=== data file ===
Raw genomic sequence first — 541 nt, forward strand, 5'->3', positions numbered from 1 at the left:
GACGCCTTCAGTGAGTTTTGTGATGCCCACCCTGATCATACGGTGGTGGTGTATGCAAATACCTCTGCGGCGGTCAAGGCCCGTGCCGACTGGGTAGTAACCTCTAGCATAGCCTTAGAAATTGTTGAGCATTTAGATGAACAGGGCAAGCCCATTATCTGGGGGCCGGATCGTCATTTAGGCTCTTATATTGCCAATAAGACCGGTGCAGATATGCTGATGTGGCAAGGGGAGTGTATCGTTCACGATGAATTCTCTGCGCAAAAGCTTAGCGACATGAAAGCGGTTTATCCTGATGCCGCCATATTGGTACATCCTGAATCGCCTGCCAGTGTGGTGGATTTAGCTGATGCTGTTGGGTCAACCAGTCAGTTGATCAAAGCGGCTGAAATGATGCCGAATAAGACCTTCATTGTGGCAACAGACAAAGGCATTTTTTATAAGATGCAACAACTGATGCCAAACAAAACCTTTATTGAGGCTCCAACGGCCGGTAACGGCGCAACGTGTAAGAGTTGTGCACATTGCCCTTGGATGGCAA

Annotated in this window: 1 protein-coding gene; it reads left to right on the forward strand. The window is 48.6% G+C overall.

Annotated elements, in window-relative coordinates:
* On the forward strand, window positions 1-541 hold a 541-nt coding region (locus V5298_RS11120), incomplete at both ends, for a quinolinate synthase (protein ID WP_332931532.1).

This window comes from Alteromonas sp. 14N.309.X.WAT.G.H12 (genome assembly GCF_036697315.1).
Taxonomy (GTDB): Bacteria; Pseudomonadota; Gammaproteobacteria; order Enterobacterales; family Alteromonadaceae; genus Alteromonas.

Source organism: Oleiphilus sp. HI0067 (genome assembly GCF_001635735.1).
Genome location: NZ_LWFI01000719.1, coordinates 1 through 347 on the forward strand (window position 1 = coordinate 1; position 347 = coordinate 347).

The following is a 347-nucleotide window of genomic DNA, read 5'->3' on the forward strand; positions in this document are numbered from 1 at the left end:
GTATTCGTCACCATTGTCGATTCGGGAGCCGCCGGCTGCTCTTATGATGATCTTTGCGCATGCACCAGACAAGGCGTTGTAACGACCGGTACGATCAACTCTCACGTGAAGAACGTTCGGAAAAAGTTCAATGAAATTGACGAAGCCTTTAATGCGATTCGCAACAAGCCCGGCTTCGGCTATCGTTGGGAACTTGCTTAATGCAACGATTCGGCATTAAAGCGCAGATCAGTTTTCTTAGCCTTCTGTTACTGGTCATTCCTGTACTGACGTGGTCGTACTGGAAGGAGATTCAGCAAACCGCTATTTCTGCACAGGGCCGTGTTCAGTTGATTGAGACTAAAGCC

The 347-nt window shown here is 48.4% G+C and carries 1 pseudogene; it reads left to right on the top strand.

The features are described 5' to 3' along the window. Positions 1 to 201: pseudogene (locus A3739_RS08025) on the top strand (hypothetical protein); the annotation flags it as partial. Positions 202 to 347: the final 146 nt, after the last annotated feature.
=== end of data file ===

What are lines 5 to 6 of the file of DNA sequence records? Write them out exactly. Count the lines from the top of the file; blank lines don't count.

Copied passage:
* On the forward strand, window positions 1-541 hold a 541-nt coding region (locus V5298_RS11120), incomplete at both ends, for a quinolinate synthase (protein ID WP_332931532.1).

This window comes from Alteromonas sp. 14N.309.X.WAT.G.H12 (genome assembly GCF_036697315.1).